Both the second and third considerations will be decided on the facts. However, as part of her analysis of the witness's expertise (the second consideration), the Master indicated that the fact that the proposed witness had never acted as an expert witness before should not itself be a limiting factor, as every proficient witness has to start working on a first instruction.

The fourth consideration may overlap with the first, in that whether there is a reliable body of knowledge is also relevant to whether expert evidence would assist in interpreting that body of knowledge. "Reliable body of knowledge" is not confined to rules and practices of professional institutes but relates to "accepted standards of conduct sanctioned by common usage". The Master endorsed a previous rulingwhich stated that unless there is such a recognised body of knowledge, the intended witness would be giving their subjective opinion rather than expert evidence, rendering the evidence inadmissible.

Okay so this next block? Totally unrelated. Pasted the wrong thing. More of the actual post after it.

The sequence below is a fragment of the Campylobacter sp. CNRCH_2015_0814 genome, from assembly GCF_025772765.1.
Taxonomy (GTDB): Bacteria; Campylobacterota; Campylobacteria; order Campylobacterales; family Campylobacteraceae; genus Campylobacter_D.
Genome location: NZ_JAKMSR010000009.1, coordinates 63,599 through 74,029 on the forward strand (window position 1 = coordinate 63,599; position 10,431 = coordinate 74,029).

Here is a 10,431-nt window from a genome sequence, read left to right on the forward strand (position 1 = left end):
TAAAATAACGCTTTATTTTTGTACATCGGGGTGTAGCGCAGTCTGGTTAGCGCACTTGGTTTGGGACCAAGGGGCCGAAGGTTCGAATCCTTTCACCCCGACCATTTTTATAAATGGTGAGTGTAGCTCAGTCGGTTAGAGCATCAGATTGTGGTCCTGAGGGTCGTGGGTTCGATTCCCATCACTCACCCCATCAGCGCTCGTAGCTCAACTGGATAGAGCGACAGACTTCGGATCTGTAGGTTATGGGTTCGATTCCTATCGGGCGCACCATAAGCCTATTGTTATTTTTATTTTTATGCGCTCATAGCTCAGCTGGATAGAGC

Reasonably required to resolve the proceedings

If the court finds that expert evidence is admissible, it will still be necessary to demonstrate that it is reasonably required to resolve the proceedings. British Airways PLC v Spencer [2015] EWHC 2477 (Ch) established a three-stage test to evaluate that question:

  1. Is the expert evidence necessary to decide an issue, rather than merely helpful? If yes, it should be allowed;
  2. If it is not necessary, will it assist the judge in determining an issue? If it would assist but is not necessary then the court should consider stage three, namely;